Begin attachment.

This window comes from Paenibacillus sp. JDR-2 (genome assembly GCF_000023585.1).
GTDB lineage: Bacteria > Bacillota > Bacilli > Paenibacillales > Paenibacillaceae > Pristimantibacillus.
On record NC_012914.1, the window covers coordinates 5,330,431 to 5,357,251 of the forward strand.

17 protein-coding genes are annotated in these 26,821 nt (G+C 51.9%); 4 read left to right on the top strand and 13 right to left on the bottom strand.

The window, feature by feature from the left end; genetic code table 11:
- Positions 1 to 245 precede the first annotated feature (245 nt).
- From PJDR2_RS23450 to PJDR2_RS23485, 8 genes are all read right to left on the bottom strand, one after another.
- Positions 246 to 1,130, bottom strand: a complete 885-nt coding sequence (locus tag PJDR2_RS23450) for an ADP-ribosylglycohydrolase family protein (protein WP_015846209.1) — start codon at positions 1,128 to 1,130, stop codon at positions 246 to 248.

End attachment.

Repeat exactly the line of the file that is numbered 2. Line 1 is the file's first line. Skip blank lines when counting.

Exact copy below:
GTDB lineage: Bacteria > Bacillota > Bacilli > Paenibacillales > Paenibacillaceae > Pristimantibacillus.